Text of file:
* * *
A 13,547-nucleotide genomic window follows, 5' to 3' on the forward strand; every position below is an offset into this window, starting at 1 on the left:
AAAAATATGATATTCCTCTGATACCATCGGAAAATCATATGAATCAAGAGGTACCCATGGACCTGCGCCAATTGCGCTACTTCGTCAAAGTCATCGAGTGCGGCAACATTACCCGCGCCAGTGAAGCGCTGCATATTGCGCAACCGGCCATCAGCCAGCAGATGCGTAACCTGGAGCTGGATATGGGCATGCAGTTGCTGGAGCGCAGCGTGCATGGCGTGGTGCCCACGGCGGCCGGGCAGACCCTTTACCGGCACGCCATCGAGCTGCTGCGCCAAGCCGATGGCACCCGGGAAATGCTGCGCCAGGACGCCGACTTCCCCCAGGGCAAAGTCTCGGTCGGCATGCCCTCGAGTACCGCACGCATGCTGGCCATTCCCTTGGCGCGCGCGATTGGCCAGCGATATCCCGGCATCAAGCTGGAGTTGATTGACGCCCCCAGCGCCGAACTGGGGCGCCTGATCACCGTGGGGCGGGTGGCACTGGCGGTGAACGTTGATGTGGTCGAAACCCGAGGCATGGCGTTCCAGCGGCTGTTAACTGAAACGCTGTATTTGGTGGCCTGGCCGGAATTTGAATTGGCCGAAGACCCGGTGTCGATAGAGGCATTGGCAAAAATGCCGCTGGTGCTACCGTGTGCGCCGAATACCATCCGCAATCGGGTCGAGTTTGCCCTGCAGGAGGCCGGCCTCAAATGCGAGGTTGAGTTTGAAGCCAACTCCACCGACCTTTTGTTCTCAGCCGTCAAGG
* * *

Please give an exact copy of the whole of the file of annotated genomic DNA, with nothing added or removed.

A 13,547-nucleotide genomic window follows, 5' to 3' on the forward strand; every position below is an offset into this window, starting at 1 on the left:
AAAAATATGATATTCCTCTGATACCATCGGAAAATCATATGAATCAAGAGGTACCCATGGACCTGCGCCAATTGCGCTACTTCGTCAAAGTCATCGAGTGCGGCAACATTACCCGCGCCAGTGAAGCGCTGCATATTGCGCAACCGGCCATCAGCCAGCAGATGCGTAACCTGGAGCTGGATATGGGCATGCAGTTGCTGGAGCGCAGCGTGCATGGCGTGGTGCCCACGGCGGCCGGGCAGACCCTTTACCGGCACGCCATCGAGCTGCTGCGCCAAGCCGATGGCACCCGGGAAATGCTGCGCCAGGACGCCGACTTCCCCCAGGGCAAAGTCTCGGTCGGCATGCCCTCGAGTACCGCACGCATGCTGGCCATTCCCTTGGCGCGCGCGATTGGCCAGCGATATCCCGGCATCAAGCTGGAGTTGATTGACGCCCCCAGCGCCGAACTGGGGCGCCTGATCACCGTGGGGCGGGTGGCACTGGCGGTGAACGTTGATGTGGTCGAAACCCGAGGCATGGCGTTCCAGCGGCTGTTAACTGAAACGCTGTATTTGGTGGCCTGGCCGGAATTTGAATTGGCCGAAGACCCGGTGTCGATAGAGGCATTGGCAAAAATGCCGCTGGTGCTACCGTGTGCGCCGAATACCATCCGCAATCGGGTCGAGTTTGCCCTGCAGGAGGCCGGCCTCAAATGCGAGGTTGAGTTTGAAGCCAACTCCACCGACCTTTTGTTCTCAGCCGTCAAGG